The evolution of terrestrial woodpeckers. American Museum novitates ; no. 2467

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New York, N.Y. : American Museum of Natural History
"Woodpeckers are very specialized for arboreal life. Despite their specializations for climbing, nesting, and foraging in trees, more than 12 species forage regularly on the ground and three are essentially terrestrial. Terrestriality has evolved as a secondary feature, and aspects of terrestrial adaptation, as well as of possible preadaptive ancestral woodpecker features that have benefited ground woodpeckers, are discussed. The evolution of walking from hopping, the adoption of ground nesting, the trends toward brown color and dorsal barring, the reduced massiveness of the skull, the development of a curved, long, thin bill, and other morphological adaptations are also discussed. Behavioral adaptations include the evolution of voices that are louder and carry farther, 'flash' color patterns, greater sociality, reduction of sexual regonition markings, and other adaptations. Preadaptations include ant-eating habits, and the ability of the woodpeckers to excavate cavities for nesting. Ground-foraging but arboreally nesting woodpeckers are variously intermediate between arborally specialized woodpeckers and the fully terrestrial Geocolaptes olivaceus of Africa, and Colaptes rupicola and C. campestris of South America. The arboreal specializations of the ancestors of ground woodpeckers have benefited them in adapting to terrestrial life"--P. [1].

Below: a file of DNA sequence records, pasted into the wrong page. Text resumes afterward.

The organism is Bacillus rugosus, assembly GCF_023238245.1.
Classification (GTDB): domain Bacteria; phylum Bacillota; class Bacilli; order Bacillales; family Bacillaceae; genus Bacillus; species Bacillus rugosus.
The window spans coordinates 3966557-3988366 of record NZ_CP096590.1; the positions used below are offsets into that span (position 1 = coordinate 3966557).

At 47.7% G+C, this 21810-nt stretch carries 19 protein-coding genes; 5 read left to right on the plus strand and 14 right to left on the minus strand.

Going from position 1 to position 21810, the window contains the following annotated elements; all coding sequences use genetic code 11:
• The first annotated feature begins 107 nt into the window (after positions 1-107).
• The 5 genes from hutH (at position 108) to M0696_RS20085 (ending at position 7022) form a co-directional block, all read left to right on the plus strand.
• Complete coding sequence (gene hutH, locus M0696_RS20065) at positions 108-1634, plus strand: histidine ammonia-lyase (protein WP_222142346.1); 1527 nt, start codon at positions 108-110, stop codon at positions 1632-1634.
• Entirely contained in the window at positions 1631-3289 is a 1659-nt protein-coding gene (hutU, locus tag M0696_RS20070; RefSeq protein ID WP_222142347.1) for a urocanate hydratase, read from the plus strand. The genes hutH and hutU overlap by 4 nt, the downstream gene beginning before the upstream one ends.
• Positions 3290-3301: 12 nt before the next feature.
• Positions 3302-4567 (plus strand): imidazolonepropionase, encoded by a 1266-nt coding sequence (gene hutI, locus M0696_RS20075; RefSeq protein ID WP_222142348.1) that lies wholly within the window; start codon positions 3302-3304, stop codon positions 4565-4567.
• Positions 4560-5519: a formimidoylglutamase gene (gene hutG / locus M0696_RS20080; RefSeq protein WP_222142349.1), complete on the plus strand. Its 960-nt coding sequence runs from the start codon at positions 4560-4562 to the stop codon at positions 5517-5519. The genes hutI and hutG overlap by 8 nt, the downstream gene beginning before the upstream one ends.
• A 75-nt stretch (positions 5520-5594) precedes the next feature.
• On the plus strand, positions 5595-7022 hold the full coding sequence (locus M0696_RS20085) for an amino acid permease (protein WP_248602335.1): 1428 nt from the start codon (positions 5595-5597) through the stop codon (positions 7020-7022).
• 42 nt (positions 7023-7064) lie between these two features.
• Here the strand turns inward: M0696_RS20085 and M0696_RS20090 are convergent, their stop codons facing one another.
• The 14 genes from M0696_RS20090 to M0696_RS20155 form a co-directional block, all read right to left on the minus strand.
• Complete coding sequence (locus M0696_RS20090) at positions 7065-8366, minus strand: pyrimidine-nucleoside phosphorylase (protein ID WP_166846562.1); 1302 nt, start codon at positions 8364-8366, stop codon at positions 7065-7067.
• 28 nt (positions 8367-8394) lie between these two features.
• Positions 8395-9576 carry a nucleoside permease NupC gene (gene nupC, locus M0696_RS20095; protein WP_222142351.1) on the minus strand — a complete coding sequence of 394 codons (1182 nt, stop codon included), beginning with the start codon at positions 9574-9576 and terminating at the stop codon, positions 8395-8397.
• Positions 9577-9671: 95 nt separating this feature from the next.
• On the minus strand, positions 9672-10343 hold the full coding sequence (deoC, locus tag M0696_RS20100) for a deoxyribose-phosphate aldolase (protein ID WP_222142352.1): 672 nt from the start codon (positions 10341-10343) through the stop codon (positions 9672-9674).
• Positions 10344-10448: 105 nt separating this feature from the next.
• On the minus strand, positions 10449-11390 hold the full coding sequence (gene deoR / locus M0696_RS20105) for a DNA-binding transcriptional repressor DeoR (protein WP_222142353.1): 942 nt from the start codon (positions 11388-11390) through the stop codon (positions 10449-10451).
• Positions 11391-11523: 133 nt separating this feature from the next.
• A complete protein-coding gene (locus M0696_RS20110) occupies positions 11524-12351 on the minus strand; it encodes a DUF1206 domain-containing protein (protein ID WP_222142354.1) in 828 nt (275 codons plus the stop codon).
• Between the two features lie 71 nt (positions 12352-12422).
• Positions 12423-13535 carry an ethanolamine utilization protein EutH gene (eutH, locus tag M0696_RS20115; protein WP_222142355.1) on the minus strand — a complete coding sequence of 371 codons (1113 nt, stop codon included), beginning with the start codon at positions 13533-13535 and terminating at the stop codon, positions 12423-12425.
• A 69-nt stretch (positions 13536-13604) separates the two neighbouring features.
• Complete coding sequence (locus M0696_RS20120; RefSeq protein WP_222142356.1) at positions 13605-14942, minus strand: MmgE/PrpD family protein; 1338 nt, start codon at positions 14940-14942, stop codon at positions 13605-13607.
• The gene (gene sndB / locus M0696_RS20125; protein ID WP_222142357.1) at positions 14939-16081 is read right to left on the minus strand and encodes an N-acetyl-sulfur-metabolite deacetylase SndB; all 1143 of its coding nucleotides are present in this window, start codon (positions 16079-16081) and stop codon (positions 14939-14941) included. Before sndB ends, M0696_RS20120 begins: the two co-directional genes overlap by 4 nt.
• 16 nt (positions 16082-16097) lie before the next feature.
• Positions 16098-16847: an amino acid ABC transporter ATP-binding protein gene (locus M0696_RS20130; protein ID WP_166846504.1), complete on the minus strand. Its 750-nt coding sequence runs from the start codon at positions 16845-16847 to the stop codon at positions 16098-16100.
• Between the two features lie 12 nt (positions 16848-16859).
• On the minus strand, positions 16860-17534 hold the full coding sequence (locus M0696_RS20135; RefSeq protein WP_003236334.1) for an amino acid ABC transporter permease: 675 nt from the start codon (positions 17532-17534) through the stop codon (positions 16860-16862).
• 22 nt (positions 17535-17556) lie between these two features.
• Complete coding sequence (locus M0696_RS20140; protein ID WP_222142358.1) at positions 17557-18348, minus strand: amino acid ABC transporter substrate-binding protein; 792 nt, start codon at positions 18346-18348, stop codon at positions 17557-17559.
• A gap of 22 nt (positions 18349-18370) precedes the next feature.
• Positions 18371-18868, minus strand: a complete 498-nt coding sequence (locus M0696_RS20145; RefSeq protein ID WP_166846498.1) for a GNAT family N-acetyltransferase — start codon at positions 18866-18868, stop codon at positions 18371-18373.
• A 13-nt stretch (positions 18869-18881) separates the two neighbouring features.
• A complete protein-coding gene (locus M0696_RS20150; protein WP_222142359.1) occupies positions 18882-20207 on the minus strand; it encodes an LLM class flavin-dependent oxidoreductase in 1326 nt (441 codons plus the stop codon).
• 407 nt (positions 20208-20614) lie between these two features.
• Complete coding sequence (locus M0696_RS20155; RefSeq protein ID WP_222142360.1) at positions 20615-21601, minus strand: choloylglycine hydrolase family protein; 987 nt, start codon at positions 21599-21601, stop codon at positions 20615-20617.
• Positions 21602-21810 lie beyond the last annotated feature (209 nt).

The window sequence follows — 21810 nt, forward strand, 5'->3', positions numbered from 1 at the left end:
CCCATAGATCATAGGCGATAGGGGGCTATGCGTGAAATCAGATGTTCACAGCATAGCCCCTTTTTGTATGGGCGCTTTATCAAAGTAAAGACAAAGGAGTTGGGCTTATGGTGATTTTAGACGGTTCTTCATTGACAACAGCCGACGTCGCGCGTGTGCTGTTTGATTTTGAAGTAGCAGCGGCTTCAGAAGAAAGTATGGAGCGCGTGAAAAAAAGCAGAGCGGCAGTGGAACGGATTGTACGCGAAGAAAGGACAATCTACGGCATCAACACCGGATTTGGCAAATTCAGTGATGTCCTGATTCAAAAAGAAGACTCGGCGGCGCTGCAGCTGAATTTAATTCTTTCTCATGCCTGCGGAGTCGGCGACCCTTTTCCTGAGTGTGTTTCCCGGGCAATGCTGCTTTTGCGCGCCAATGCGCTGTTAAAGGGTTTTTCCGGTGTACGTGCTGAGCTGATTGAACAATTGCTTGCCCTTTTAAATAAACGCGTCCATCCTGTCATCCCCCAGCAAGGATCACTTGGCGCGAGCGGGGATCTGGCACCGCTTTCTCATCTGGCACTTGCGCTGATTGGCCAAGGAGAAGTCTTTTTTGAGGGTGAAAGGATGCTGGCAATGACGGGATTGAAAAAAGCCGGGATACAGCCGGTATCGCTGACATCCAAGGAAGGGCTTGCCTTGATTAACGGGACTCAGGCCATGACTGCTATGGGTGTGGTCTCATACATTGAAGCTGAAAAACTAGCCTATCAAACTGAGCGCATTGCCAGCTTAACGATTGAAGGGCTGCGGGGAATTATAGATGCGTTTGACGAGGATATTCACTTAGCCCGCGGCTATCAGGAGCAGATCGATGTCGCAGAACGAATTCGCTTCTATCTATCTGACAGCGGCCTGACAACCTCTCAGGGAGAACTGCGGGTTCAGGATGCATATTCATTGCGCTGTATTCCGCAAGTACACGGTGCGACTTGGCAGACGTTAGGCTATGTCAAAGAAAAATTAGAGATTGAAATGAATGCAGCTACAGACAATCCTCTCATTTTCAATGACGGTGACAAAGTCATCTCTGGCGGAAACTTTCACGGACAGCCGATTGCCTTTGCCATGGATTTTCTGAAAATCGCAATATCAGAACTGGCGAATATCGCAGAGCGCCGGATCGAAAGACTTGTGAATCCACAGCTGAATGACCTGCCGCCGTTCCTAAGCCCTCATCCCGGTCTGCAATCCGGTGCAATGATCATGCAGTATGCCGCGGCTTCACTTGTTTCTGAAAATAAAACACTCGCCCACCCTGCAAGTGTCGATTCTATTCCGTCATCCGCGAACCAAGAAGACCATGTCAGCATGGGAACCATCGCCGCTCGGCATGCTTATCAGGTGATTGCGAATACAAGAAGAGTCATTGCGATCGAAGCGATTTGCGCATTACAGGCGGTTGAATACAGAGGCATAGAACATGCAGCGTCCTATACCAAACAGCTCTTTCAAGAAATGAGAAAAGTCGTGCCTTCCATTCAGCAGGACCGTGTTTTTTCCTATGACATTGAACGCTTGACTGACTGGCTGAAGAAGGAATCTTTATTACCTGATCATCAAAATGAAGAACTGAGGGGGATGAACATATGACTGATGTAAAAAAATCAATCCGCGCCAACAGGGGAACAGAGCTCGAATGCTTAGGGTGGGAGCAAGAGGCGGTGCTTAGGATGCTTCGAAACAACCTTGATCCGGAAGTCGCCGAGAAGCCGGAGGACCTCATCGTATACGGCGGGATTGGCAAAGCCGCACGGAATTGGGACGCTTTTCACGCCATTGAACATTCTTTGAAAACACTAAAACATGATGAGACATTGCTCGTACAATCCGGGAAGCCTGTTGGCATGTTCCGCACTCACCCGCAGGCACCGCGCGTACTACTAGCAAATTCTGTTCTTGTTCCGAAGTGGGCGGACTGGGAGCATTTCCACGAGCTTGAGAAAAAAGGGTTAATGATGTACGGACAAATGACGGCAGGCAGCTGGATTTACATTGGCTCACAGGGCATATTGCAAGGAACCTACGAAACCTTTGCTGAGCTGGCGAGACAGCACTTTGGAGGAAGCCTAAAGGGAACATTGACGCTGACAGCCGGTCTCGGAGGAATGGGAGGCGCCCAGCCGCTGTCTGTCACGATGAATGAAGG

23 p. : ill. ; 24 cm.
Includes bibliographical references (p. 22-23).